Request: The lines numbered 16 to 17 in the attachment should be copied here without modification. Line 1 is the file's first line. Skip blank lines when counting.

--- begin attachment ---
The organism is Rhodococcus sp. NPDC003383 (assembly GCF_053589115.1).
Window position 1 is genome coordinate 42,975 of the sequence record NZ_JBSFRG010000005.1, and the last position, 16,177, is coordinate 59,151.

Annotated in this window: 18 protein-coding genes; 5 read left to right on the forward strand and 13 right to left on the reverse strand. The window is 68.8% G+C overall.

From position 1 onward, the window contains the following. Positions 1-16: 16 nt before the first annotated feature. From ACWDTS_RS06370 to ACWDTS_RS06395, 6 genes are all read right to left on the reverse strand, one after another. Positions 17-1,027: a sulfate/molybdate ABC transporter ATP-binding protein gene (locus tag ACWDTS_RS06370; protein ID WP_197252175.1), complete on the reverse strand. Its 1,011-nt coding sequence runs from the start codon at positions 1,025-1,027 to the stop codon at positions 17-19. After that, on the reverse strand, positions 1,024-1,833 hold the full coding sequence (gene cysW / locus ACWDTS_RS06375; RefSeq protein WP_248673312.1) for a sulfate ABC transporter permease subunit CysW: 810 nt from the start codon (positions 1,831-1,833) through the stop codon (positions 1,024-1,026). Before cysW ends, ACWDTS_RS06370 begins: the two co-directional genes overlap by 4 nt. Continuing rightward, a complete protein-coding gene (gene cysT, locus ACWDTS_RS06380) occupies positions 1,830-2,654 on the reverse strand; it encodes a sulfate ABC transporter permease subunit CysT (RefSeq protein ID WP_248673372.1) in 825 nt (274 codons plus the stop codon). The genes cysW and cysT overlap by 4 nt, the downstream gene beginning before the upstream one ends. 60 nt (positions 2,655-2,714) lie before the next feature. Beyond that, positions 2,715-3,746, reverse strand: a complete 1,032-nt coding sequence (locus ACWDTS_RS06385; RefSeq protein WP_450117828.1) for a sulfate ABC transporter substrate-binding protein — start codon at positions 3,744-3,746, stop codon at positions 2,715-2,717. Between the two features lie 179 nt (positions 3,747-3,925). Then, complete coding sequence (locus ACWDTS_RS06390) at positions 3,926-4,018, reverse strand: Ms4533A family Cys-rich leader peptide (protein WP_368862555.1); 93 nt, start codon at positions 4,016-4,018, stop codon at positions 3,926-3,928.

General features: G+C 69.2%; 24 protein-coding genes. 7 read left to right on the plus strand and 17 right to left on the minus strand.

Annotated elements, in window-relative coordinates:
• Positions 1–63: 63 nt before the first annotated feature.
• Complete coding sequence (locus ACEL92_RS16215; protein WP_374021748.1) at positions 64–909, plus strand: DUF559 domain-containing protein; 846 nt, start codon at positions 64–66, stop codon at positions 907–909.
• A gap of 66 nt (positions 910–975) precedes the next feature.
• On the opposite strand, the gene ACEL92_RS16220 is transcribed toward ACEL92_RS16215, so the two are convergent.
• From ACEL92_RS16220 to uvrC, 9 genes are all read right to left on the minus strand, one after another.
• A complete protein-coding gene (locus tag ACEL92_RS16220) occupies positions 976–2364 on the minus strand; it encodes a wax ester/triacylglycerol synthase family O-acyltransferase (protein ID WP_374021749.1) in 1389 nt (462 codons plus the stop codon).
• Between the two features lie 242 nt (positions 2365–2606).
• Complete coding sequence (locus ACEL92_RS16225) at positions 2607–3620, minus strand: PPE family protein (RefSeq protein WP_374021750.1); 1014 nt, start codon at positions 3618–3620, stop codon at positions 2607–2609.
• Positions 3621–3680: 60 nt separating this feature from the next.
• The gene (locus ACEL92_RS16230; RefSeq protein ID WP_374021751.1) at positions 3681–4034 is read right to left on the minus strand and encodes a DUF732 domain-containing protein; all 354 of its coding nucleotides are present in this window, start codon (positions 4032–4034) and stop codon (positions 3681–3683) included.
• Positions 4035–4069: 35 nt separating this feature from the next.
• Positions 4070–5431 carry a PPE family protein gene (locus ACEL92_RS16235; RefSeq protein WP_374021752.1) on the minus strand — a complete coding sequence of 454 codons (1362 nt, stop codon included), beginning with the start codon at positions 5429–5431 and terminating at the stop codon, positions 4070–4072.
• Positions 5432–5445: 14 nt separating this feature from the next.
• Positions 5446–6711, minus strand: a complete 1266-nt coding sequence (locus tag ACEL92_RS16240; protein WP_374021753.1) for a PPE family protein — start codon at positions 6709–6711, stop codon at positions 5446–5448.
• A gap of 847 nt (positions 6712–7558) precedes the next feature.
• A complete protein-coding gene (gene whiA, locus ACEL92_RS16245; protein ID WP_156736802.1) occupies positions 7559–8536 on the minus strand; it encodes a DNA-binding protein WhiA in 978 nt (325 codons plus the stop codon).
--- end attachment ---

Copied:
• The gene (locus ACEL92_RS16230; RefSeq protein ID WP_374021751.1) at positions 3681–4034 is read right to left on the minus strand and encodes a DUF732 domain-containing protein; all 354 of its coding nucleotides are present in this window, start codon (positions 4032–4034) and stop codon (positions 3681–3683) included.
• Positions 4035–4069: 35 nt separating this feature from the next.